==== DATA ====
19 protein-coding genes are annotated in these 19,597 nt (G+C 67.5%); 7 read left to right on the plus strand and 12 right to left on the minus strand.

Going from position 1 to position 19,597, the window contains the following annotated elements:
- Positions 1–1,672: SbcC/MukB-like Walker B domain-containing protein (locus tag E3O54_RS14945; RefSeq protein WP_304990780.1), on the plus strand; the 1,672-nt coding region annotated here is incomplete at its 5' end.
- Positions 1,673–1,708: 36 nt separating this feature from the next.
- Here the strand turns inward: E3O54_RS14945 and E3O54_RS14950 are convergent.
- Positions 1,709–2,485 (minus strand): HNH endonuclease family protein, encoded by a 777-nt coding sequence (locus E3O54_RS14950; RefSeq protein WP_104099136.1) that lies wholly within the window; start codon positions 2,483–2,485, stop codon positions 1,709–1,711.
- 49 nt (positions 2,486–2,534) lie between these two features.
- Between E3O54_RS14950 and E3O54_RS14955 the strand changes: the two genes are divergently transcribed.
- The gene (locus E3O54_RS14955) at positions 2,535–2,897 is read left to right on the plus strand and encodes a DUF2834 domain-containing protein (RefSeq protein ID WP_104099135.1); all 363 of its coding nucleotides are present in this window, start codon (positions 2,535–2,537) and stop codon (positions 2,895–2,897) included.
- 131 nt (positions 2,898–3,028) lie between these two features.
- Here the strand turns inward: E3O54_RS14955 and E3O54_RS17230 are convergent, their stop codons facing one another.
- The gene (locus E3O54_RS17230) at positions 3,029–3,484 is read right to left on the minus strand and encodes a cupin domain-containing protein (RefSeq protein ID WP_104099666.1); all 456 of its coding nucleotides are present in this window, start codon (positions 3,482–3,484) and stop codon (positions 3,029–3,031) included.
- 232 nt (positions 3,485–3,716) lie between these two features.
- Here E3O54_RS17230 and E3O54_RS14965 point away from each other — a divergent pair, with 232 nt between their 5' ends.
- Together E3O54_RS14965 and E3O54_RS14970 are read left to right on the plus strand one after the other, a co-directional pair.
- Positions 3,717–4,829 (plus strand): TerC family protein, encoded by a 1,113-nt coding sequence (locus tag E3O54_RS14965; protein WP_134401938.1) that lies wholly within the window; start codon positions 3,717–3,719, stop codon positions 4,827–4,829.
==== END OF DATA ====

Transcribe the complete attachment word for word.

19 protein-coding genes are annotated in these 19,597 nt (G+C 67.5%); 7 read left to right on the plus strand and 12 right to left on the minus strand.

Going from position 1 to position 19,597, the window contains the following annotated elements:
- Positions 1–1,672: SbcC/MukB-like Walker B domain-containing protein (locus tag E3O54_RS14945; RefSeq protein WP_304990780.1), on the plus strand; the 1,672-nt coding region annotated here is incomplete at its 5' end.
- Positions 1,673–1,708: 36 nt separating this feature from the next.
- Here the strand turns inward: E3O54_RS14945 and E3O54_RS14950 are convergent.
- Positions 1,709–2,485 (minus strand): HNH endonuclease family protein, encoded by a 777-nt coding sequence (locus E3O54_RS14950; RefSeq protein WP_104099136.1) that lies wholly within the window; start codon positions 2,483–2,485, stop codon positions 1,709–1,711.
- 49 nt (positions 2,486–2,534) lie between these two features.
- Between E3O54_RS14950 and E3O54_RS14955 the strand changes: the two genes are divergently transcribed.
- The gene (locus E3O54_RS14955) at positions 2,535–2,897 is read left to right on the plus strand and encodes a DUF2834 domain-containing protein (RefSeq protein ID WP_104099135.1); all 363 of its coding nucleotides are present in this window, start codon (positions 2,535–2,537) and stop codon (positions 2,895–2,897) included.
- 131 nt (positions 2,898–3,028) lie between these two features.
- Here the strand turns inward: E3O54_RS14955 and E3O54_RS17230 are convergent, their stop codons facing one another.
- The gene (locus E3O54_RS17230) at positions 3,029–3,484 is read right to left on the minus strand and encodes a cupin domain-containing protein (RefSeq protein ID WP_104099666.1); all 456 of its coding nucleotides are present in this window, start codon (positions 3,482–3,484) and stop codon (positions 3,029–3,031) included.
- 232 nt (positions 3,485–3,716) lie between these two features.
- Here E3O54_RS17230 and E3O54_RS14965 point away from each other — a divergent pair, with 232 nt between their 5' ends.
- Together E3O54_RS14965 and E3O54_RS14970 are read left to right on the plus strand one after the other, a co-directional pair.
- Positions 3,717–4,829 (plus strand): TerC family protein, encoded by a 1,113-nt coding sequence (locus tag E3O54_RS14965; protein WP_134401938.1) that lies wholly within the window; start codon positions 3,717–3,719, stop codon positions 4,827–4,829.